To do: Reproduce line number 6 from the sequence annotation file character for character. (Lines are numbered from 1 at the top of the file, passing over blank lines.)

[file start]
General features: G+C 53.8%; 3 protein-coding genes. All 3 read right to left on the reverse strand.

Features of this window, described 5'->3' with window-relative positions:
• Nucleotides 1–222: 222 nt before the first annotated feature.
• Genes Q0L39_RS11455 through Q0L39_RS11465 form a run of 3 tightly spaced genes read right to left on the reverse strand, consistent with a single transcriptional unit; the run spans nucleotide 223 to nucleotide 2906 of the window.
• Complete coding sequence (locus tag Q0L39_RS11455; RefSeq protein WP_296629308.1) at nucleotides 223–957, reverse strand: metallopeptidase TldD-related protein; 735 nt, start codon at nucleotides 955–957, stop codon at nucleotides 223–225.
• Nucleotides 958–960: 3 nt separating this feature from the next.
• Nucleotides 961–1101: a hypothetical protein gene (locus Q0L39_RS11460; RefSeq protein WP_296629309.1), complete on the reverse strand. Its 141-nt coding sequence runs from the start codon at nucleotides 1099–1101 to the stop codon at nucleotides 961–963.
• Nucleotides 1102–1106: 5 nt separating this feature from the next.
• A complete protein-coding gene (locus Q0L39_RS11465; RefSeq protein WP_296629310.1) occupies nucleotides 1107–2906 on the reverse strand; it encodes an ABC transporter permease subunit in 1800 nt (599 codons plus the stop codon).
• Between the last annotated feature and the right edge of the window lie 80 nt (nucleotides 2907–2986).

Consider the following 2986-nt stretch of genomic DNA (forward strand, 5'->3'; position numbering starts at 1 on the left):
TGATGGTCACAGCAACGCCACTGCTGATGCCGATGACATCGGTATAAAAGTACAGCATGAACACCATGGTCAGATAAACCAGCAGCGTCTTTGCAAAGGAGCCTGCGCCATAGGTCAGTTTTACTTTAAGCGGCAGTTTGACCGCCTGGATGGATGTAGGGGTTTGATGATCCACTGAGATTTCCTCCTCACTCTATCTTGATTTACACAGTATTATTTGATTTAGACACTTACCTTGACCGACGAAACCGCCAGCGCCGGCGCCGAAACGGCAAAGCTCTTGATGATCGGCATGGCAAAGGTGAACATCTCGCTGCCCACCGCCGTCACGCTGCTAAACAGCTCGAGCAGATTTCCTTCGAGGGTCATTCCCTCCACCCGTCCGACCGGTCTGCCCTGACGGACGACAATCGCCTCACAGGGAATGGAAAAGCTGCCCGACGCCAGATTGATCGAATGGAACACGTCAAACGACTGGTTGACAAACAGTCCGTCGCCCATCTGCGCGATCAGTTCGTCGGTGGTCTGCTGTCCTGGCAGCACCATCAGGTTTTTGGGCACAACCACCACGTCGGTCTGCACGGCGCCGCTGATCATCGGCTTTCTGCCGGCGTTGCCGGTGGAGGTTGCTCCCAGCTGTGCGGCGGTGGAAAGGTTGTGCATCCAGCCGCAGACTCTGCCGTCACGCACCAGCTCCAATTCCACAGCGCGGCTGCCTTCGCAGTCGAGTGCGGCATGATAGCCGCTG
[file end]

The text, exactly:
• Nucleotides 958–960: 3 nt separating this feature from the next.